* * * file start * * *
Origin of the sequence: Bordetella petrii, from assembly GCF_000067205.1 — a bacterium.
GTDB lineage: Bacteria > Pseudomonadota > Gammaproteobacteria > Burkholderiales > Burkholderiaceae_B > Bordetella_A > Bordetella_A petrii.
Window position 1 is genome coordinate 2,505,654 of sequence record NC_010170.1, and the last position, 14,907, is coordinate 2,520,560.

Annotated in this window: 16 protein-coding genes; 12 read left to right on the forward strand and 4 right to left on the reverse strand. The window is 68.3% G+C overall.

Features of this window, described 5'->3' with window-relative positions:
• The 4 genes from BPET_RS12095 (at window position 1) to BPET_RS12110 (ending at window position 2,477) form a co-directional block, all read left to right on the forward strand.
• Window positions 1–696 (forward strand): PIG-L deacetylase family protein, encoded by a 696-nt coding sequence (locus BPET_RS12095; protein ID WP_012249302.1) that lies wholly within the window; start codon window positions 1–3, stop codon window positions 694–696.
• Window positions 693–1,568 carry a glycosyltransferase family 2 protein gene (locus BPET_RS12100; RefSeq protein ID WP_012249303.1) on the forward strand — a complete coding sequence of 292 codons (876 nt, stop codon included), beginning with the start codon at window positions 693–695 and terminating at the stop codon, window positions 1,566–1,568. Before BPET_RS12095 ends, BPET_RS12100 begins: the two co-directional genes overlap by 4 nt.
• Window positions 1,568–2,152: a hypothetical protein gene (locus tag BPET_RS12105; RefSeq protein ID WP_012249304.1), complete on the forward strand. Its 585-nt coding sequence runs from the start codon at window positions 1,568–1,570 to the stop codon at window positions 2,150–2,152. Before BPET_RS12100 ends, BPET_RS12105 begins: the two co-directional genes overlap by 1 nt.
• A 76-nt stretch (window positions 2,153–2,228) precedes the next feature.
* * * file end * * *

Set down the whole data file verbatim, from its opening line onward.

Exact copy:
Origin of the sequence: Bordetella petrii, from assembly GCF_000067205.1 — a bacterium.
GTDB lineage: Bacteria > Pseudomonadota > Gammaproteobacteria > Burkholderiales > Burkholderiaceae_B > Bordetella_A > Bordetella_A petrii.
Window position 1 is genome coordinate 2,505,654 of sequence record NC_010170.1, and the last position, 14,907, is coordinate 2,520,560.

Annotated in this window: 16 protein-coding genes; 12 read left to right on the forward strand and 4 right to left on the reverse strand. The window is 68.3% G+C overall.

Features of this window, described 5'->3' with window-relative positions:
• The 4 genes from BPET_RS12095 (at window position 1) to BPET_RS12110 (ending at window position 2,477) form a co-directional block, all read left to right on the forward strand.
• Window positions 1–696 (forward strand): PIG-L deacetylase family protein, encoded by a 696-nt coding sequence (locus BPET_RS12095; protein ID WP_012249302.1) that lies wholly within the window; start codon window positions 1–3, stop codon window positions 694–696.
• Window positions 693–1,568 carry a glycosyltransferase family 2 protein gene (locus BPET_RS12100; RefSeq protein ID WP_012249303.1) on the forward strand — a complete coding sequence of 292 codons (876 nt, stop codon included), beginning with the start codon at window positions 693–695 and terminating at the stop codon, window positions 1,566–1,568. Before BPET_RS12095 ends, BPET_RS12100 begins: the two co-directional genes overlap by 4 nt.
• Window positions 1,568–2,152: a hypothetical protein gene (locus tag BPET_RS12105; RefSeq protein ID WP_012249304.1), complete on the forward strand. Its 585-nt coding sequence runs from the start codon at window positions 1,568–1,570 to the stop codon at window positions 2,150–2,152. Before BPET_RS12100 ends, BPET_RS12105 begins: the two co-directional genes overlap by 1 nt.
• A 76-nt stretch (window positions 2,153–2,228) precedes the next feature.